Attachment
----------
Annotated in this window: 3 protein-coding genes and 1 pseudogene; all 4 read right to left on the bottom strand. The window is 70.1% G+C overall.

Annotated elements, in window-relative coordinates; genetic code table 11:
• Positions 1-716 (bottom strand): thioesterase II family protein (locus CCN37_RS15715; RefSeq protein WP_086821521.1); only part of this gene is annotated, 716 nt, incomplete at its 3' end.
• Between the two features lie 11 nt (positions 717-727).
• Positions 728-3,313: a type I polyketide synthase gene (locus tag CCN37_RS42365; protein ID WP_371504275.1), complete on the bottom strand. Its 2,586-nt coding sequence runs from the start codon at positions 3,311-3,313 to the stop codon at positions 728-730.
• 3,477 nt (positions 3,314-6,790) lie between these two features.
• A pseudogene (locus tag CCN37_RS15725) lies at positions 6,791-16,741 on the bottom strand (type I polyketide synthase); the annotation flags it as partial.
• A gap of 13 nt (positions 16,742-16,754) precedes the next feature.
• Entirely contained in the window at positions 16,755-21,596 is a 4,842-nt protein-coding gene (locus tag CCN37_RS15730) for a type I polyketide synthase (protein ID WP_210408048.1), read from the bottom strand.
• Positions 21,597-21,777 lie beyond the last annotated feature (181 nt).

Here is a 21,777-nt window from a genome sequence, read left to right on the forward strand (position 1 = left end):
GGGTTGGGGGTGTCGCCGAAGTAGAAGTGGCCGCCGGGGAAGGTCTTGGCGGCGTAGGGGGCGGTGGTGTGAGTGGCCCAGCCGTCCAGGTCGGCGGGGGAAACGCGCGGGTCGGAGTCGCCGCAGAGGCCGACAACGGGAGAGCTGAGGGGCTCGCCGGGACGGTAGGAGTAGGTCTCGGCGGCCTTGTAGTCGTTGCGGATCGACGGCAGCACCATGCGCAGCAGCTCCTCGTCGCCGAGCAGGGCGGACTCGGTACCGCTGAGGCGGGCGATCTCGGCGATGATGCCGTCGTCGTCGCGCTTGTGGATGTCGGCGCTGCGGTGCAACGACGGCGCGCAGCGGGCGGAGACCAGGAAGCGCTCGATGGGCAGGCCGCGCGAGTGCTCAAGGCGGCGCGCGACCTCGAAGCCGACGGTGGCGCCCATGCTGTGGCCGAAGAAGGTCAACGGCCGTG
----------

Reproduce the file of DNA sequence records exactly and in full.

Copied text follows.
Annotated in this window: 3 protein-coding genes and 1 pseudogene; all 4 read right to left on the bottom strand. The window is 70.1% G+C overall.

Annotated elements, in window-relative coordinates; genetic code table 11:
• Positions 1-716 (bottom strand): thioesterase II family protein (locus CCN37_RS15715; RefSeq protein WP_086821521.1); only part of this gene is annotated, 716 nt, incomplete at its 3' end.
• Between the two features lie 11 nt (positions 717-727).
• Positions 728-3,313: a type I polyketide synthase gene (locus tag CCN37_RS42365; protein ID WP_371504275.1), complete on the bottom strand. Its 2,586-nt coding sequence runs from the start codon at positions 3,311-3,313 to the stop codon at positions 728-730.
• 3,477 nt (positions 3,314-6,790) lie between these two features.
• A pseudogene (locus tag CCN37_RS15725) lies at positions 6,791-16,741 on the bottom strand (type I polyketide synthase); the annotation flags it as partial.
• A gap of 13 nt (positions 16,742-16,754) precedes the next feature.
• Entirely contained in the window at positions 16,755-21,596 is a 4,842-nt protein-coding gene (locus tag CCN37_RS15730) for a type I polyketide synthase (protein ID WP_210408048.1), read from the bottom strand.
• Positions 21,597-21,777 lie beyond the last annotated feature (181 nt).

Here is a 21,777-nt window from a genome sequence, read left to right on the forward strand (position 1 = left end):
GGGTTGGGGGTGTCGCCGAAGTAGAAGTGGCCGCCGGGGAAGGTCTTGGCGGCGTAGGGGGCGGTGGTGTGAGTGGCCCAGCCGTCCAGGTCGGCGGGGGAAACGCGCGGGTCGGAGTCGCCGCAGAGGCCGACAACGGGAGAGCTGAGGGGCTCGCCGGGACGGTAGGAGTAGGTCTCGGCGGCCTTGTAGTCGTTGCGGATCGACGGCAGCACCATGCGCAGCAGCTCCTCGTCGCCGAGCAGGGCGGACTCGGTACCGCTGAGGCGGGCGATCTCGGCGATGATGCCGTCGTCGTCGCGCTTGTGGATGTCGGCGCTGCGGTGCAACGACGGCGCGCAGCGGGCGGAGACCAGGAAGCGCTCGATGGGCAGGCCGCGCGAGTGCTCAAGGCGGCGCGCGACCTCGAAGCCGACGGTGGCGCCCATGCTGTGGCCGAAGAAGGTCAACGGCCGTG